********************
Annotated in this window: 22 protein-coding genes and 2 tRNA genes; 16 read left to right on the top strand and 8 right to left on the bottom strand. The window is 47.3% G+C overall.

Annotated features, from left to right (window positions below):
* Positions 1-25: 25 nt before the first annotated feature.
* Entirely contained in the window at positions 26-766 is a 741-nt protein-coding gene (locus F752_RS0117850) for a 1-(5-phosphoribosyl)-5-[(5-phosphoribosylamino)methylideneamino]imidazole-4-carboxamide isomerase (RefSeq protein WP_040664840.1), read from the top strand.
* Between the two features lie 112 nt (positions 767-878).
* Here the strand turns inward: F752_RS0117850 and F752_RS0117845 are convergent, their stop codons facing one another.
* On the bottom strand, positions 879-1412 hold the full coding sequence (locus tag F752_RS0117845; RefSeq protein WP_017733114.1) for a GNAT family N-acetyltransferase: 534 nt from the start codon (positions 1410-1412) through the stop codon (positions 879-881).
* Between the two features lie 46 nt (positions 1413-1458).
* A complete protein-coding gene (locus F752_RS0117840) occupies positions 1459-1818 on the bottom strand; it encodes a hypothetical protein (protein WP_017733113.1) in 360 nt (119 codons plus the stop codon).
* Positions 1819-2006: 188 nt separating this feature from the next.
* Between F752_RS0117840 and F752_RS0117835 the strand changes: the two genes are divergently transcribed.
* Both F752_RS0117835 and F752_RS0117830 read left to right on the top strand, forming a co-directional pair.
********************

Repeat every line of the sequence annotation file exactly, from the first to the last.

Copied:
Annotated in this window: 22 protein-coding genes and 2 tRNA genes; 16 read left to right on the top strand and 8 right to left on the bottom strand. The window is 47.3% G+C overall.

Annotated features, from left to right (window positions below):
* Positions 1-25: 25 nt before the first annotated feature.
* Entirely contained in the window at positions 26-766 is a 741-nt protein-coding gene (locus F752_RS0117850) for a 1-(5-phosphoribosyl)-5-[(5-phosphoribosylamino)methylideneamino]imidazole-4-carboxamide isomerase (RefSeq protein WP_040664840.1), read from the top strand.
* Between the two features lie 112 nt (positions 767-878).
* Here the strand turns inward: F752_RS0117850 and F752_RS0117845 are convergent, their stop codons facing one another.
* On the bottom strand, positions 879-1412 hold the full coding sequence (locus tag F752_RS0117845; RefSeq protein WP_017733114.1) for a GNAT family N-acetyltransferase: 534 nt from the start codon (positions 1410-1412) through the stop codon (positions 879-881).
* Between the two features lie 46 nt (positions 1413-1458).
* A complete protein-coding gene (locus F752_RS0117840) occupies positions 1459-1818 on the bottom strand; it encodes a hypothetical protein (protein WP_017733113.1) in 360 nt (119 codons plus the stop codon).
* Positions 1819-2006: 188 nt separating this feature from the next.
* Between F752_RS0117840 and F752_RS0117835 the strand changes: the two genes are divergently transcribed.
* Both F752_RS0117835 and F752_RS0117830 read left to right on the top strand, forming a co-directional pair.